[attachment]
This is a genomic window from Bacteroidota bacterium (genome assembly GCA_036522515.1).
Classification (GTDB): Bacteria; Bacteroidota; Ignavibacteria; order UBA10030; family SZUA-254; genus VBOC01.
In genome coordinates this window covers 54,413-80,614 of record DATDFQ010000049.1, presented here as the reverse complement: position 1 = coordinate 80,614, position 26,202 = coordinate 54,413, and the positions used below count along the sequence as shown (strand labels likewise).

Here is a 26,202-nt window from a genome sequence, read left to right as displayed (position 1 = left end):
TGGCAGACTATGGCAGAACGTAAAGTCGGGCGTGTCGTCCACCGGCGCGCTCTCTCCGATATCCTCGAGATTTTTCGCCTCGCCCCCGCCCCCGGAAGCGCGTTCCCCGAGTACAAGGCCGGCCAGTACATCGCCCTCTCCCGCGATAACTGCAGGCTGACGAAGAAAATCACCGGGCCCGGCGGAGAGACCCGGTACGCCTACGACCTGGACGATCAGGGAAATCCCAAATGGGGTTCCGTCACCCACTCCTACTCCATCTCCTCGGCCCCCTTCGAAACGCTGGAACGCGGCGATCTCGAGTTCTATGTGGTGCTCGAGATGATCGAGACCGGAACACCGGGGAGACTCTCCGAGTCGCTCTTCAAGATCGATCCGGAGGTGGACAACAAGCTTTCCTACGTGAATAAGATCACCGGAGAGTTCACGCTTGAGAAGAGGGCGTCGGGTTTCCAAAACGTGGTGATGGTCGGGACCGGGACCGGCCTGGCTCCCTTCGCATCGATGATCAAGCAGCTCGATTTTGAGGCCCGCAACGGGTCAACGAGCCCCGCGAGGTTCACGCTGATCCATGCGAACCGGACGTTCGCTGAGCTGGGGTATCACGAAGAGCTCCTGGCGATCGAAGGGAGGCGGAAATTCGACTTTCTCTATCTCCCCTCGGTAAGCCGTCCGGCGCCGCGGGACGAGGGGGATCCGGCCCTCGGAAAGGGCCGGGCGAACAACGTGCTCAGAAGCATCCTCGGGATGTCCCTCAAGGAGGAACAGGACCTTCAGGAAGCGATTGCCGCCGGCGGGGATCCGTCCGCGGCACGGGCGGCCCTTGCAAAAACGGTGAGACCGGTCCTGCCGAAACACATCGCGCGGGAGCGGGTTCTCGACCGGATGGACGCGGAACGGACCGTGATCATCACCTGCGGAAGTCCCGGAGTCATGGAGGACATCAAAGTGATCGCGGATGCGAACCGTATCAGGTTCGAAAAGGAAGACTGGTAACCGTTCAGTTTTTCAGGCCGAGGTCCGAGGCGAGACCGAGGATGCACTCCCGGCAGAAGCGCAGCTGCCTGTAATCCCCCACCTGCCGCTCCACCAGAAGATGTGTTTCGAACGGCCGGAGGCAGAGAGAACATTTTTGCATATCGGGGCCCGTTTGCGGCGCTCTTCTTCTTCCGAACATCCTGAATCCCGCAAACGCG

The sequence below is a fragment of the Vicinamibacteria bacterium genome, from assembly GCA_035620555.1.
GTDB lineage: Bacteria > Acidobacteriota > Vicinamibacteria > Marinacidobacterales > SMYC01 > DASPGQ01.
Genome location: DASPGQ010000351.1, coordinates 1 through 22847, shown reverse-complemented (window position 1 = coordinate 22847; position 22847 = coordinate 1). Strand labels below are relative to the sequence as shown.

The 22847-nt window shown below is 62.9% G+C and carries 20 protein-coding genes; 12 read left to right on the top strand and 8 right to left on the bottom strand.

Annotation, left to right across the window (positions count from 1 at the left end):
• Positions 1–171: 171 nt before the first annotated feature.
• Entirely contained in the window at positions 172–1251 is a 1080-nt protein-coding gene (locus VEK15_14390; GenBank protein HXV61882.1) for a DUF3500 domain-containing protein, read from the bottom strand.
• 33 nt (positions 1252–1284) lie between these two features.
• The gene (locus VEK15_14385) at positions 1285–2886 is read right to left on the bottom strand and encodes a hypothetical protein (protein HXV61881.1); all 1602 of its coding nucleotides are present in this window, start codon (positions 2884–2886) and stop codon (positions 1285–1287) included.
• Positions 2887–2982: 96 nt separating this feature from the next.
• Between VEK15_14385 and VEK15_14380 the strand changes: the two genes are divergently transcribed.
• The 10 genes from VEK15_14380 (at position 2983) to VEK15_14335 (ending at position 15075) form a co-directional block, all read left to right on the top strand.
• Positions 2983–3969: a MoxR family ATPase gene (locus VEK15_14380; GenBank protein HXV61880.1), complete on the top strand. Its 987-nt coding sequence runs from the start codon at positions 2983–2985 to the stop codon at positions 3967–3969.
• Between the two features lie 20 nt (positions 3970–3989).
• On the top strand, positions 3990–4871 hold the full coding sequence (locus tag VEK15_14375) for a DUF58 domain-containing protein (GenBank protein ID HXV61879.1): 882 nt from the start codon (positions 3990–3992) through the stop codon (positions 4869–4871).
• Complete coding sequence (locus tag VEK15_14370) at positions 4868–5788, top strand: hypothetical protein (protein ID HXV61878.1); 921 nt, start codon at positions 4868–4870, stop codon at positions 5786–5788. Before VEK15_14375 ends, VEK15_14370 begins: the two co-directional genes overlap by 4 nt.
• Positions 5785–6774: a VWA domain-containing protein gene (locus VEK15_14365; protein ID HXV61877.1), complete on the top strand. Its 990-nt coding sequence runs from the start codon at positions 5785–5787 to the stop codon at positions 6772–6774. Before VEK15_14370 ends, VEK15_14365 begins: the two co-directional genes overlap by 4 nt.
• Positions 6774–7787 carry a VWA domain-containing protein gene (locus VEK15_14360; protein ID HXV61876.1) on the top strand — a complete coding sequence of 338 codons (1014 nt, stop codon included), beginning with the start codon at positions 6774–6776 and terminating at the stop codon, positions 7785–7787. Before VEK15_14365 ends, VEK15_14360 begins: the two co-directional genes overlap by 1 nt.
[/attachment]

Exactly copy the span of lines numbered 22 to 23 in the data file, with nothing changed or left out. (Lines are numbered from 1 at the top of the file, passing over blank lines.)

• Positions 5785–6774: a VWA domain-containing protein gene (locus VEK15_14365; protein ID HXV61877.1), complete on the top strand. Its 990-nt coding sequence runs from the start codon at positions 5785–5787 to the stop codon at positions 6772–6774. Before VEK15_14370 ends, VEK15_14365 begins: the two co-directional genes overlap by 4 nt.
• Positions 6774–7787 carry a VWA domain-containing protein gene (locus VEK15_14360; protein ID HXV61876.1) on the top strand — a complete coding sequence of 338 codons (1014 nt, stop codon included), beginning with the start codon at positions 6774–6776 and terminating at the stop codon, positions 7785–7787. Before VEK15_14365 ends, VEK15_14360 begins: the two co-directional genes overlap by 1 nt.